31 July 2009

Wine and Castles

As I can't remember doing anything particularly noteworthy on Thursday, I'll skip ahead to Friday and our tour of the Wachau Valley, which stretches from Melk to Krems on the Danube River. On account of the fact that our AC adapter has been emitting sparks, however, I'm afraid our own pictures are temporarily unavailable, so you'll have to follow the links below to see pictures.

Our itinerary was simple. Drive down the valley on one side of the Danube and then back up on the other side. Stop and explore castles when we come upon them. Stop and buy another bottle of wine from whatever vineyard we happened to be passing when the previous bottle ran dry. Grüner Veltliner is the typical wine of the region.

Our first stop was Burgruine Aggstein, the ruins of a castle which was once the stronghold of a band of robber barons who liked to impose hefty tolls on passing river barges. The poor old Toyota van struggled to make the steep ascent, chugging along in second and sometimes even in first gear.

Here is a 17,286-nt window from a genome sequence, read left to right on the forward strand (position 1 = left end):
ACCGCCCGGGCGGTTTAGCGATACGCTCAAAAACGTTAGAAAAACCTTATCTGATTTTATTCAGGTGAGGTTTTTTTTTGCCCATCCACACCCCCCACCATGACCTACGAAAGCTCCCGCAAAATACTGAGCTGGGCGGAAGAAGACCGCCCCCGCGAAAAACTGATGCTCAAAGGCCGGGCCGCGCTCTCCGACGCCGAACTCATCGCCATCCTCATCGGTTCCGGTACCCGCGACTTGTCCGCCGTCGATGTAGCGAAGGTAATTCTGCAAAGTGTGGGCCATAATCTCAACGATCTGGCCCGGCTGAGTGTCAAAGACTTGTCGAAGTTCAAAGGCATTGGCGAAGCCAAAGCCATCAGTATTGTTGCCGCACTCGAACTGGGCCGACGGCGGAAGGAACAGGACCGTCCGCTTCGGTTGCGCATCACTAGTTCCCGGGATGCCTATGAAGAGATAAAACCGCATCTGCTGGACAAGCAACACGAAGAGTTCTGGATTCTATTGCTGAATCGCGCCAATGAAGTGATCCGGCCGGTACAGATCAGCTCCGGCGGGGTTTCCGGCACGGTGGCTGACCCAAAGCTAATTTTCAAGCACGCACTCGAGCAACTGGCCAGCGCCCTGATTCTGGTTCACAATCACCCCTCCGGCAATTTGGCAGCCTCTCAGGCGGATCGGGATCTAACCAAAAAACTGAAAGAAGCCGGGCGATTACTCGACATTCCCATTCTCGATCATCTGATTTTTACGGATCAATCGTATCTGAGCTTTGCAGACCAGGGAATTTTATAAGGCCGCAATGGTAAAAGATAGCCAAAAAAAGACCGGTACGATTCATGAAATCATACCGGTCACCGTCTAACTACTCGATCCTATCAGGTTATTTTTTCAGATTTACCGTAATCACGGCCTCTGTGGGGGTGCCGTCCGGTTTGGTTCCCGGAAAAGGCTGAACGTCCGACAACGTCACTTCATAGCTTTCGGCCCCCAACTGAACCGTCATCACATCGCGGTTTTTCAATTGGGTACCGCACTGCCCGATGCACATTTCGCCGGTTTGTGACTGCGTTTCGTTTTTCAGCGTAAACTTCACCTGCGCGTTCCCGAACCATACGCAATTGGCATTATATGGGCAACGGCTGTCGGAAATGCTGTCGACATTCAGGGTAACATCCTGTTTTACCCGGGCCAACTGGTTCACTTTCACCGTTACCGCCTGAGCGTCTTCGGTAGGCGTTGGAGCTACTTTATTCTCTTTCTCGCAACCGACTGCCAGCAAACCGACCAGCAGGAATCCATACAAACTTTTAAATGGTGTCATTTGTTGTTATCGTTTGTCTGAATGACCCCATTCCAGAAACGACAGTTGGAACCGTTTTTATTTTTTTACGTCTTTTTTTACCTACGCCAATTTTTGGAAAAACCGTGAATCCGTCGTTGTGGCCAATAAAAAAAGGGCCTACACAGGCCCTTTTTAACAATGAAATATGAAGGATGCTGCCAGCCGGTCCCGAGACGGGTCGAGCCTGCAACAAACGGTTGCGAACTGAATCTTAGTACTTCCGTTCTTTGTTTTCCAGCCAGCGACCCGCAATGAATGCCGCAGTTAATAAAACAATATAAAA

We stopped for lunch at a picnic table at the edge of a vineyard directly afterwards, where we sampled our first wine from the region, and then drove on toward Krems.

As we approached the town Sara noticed a magnificent looking building atop a hill overlooking the river, and Peter discovered from the map that this must be Stift Göttweig. Those of you who own the brilliant book The Bad Catholic's Guide to Wine, Whiskey, and Song may turn to page 72. Needless to say, we bought another bottle of wine.

Crossing the Danube at Krems and then driving back up river on the other side we came to Burgruine Dürnstein, the ruins of the castle which once held Richard Lionheart prisoner. He was captured by Margrave Leopold V of Austria as he was returning to England from the Third Crusade and held at Dürnstein.

Finally, we stopped to explore Burgruine Hinterhaus, another castle ruin, this time above the town of Spitz. I know nothing of the history of this one, but it did have a great tower which we were able to ascend. That may have made it Peter's favorite.

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